A tsunami triggered by an earthquake has hit the Solomon Islands, with at least four people reported dead. The quake, with a magnitude 8.0, struck at 01:12 GMT near the Santa Cruz islands, part of the Solomon Islands nation, the US Geological Survey said.
Dozens of homes on Santa Cruz are reported to have been destroyed
Lata is the main town on Nendo, also known as Santa Cruz Island, which is the largest island in the Santa Cruz island chain.
The worst of the damage was said to have been on the western coast, with one report putting the waves there at 1.5m.
Robert Iroga, press secretary to the Solomons prime minister, told the BBC that the waves west of Lata had travelled some 500m inland, and that three villages had been damaged.
He said the latest reports from the region were that four people had been killed.
Police are travelling to the area, he said, and the priority is to ensure the local airport is functioning so aid and supplies can be flown in.
But medical staff at the Lata Hospital put the number killed at five – four elderly people and one young boy.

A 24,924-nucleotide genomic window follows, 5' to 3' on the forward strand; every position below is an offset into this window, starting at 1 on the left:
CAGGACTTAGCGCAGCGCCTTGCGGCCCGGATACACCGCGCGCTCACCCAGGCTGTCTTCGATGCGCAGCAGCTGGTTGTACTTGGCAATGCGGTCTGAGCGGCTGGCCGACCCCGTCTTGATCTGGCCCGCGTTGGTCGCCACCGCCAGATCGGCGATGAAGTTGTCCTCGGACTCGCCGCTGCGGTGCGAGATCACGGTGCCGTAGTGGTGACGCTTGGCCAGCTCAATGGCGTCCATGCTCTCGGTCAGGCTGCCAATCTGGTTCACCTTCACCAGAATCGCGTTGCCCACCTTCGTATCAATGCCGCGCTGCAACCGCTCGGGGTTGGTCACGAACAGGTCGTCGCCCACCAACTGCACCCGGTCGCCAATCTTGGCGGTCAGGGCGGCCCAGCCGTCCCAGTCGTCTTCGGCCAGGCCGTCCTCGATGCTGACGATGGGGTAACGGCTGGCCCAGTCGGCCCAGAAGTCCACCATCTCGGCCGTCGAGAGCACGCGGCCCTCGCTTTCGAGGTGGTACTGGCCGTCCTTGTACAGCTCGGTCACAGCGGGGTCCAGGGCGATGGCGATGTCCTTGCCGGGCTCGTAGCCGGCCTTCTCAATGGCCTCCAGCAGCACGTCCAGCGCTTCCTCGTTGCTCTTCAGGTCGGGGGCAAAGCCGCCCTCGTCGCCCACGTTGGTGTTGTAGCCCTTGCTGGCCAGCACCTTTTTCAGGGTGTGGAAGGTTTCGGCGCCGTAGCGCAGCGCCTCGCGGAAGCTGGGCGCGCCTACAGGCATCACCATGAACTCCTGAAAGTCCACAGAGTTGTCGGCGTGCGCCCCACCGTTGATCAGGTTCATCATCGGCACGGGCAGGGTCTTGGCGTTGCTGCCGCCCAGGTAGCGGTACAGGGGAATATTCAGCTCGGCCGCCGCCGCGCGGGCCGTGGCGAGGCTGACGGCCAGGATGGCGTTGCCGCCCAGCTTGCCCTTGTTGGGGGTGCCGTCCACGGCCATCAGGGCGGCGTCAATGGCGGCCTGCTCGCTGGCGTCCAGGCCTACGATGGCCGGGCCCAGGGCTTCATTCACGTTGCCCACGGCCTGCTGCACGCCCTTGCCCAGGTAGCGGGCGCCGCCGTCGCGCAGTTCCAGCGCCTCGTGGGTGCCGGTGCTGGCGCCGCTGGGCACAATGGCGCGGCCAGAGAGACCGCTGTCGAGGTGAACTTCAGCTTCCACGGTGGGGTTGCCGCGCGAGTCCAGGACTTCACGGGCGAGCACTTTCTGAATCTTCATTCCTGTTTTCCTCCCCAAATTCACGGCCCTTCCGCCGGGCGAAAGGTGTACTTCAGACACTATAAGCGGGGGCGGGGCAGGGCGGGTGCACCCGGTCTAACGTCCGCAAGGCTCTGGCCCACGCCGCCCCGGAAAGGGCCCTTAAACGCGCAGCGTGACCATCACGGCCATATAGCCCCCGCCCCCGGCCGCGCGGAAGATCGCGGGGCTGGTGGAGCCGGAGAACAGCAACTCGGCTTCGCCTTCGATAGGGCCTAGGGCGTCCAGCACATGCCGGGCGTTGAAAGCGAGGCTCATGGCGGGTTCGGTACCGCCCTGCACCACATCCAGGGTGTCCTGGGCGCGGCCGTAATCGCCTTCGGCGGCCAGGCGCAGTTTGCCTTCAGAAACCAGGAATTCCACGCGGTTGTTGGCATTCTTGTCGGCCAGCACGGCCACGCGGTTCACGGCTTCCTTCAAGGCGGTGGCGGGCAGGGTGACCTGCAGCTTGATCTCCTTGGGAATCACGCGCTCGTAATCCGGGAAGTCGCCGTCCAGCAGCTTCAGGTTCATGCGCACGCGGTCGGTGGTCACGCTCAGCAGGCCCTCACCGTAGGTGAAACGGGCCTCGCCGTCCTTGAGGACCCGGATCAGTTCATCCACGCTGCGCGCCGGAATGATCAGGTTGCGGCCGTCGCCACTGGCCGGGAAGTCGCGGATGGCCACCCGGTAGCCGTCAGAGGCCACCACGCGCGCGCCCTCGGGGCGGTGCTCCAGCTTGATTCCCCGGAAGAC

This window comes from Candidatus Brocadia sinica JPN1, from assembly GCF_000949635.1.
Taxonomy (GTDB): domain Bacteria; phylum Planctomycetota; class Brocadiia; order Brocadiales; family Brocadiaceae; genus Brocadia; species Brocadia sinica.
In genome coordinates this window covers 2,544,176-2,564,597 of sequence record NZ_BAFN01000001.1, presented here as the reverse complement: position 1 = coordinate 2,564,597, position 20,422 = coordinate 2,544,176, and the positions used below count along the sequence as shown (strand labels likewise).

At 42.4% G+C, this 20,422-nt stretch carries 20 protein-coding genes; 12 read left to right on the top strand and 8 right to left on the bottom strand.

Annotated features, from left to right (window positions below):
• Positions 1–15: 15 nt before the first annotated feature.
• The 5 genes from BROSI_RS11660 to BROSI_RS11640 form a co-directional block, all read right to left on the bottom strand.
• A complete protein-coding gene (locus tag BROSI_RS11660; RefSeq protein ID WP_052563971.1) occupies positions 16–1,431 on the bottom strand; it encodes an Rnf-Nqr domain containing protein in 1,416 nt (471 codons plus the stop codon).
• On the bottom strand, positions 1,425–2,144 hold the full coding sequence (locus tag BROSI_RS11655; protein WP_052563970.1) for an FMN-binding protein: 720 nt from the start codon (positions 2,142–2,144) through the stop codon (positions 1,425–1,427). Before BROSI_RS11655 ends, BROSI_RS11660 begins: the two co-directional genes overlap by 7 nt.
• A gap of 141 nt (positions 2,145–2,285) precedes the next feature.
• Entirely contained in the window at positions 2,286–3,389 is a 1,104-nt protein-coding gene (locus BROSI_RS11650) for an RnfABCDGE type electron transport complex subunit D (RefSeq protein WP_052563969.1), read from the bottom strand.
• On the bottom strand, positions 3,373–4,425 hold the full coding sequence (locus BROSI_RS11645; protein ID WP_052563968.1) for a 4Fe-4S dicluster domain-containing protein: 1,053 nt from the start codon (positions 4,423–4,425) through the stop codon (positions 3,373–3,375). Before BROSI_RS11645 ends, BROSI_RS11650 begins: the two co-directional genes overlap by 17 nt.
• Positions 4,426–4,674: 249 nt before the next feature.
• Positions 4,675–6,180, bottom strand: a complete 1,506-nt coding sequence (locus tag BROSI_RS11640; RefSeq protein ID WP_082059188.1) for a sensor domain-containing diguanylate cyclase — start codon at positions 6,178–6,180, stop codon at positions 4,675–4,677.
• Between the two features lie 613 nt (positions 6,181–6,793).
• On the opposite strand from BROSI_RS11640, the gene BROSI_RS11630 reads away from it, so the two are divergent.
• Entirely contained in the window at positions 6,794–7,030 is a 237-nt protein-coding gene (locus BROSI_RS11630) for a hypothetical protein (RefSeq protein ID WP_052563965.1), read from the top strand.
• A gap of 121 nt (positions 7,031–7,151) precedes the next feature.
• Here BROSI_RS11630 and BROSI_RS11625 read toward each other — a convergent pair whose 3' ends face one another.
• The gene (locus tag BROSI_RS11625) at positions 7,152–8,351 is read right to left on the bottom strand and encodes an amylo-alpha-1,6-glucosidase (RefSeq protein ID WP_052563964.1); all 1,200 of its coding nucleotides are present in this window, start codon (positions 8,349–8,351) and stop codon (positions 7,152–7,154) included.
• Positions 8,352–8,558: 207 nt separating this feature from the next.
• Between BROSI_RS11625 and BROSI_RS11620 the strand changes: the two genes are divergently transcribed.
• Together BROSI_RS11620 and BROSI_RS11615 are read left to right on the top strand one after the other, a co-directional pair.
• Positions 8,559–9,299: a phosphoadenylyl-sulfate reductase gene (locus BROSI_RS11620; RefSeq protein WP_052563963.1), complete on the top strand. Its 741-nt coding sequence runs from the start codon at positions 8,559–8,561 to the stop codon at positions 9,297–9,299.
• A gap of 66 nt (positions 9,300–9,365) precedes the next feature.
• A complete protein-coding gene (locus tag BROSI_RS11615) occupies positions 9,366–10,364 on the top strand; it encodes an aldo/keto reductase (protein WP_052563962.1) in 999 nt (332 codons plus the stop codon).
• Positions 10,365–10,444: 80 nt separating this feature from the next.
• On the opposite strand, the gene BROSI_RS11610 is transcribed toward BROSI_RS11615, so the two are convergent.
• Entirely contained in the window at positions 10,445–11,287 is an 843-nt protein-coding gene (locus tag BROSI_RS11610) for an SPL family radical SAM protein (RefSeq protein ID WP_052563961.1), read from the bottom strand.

Irene Scott, who works at the Power FM radio station in the Solomons, said several people had gone to local hospitals for injuries including broken bones.
But she told the BBC that most people had moved to higher ground as soon as the quake was felt, reducing the casualties.
Initial reports by the USGS said the quake had a shallow depth of 5.8km (3.6 miles) but it later revised the figure to 28.7km (17.8 miles).
Luke Taula, a fisheries officer in Lata, told Reuters news agency the wave came as several small tidal surges.
“We have small waves come in, then go out again, then come back in. The waves have reached the airport terminal,” he told the news agency.
Tsunami warnings were issued for the Solomon Islands, Vanuatu, Nauru, Papua New Guinea, Tuvalu, New Caledonia, Kosrae, Fiji, Kiribati, and Wallis and Futuna islands, but later cancelled.
“No tsunami threat exists for other coastal areas although some may experience small sea level changes,” the Pacific Tsunami Warning Center said.
The Solomon Islands form part of the Ring Of Fire, a zone of volcanic arcs and oceanic trenches encircling the Pacific basin.
The 8.0 earthquake was followed by several aftershocks, the largest measuring 6.6 magnitude.
The region has been experiencing a series of smaller quakes in recent days.
In 2007 an 8.1 magnitude earthquake triggered a tsunami that killed at least 52 people in the Solomons and left thousands homeless.(BBC)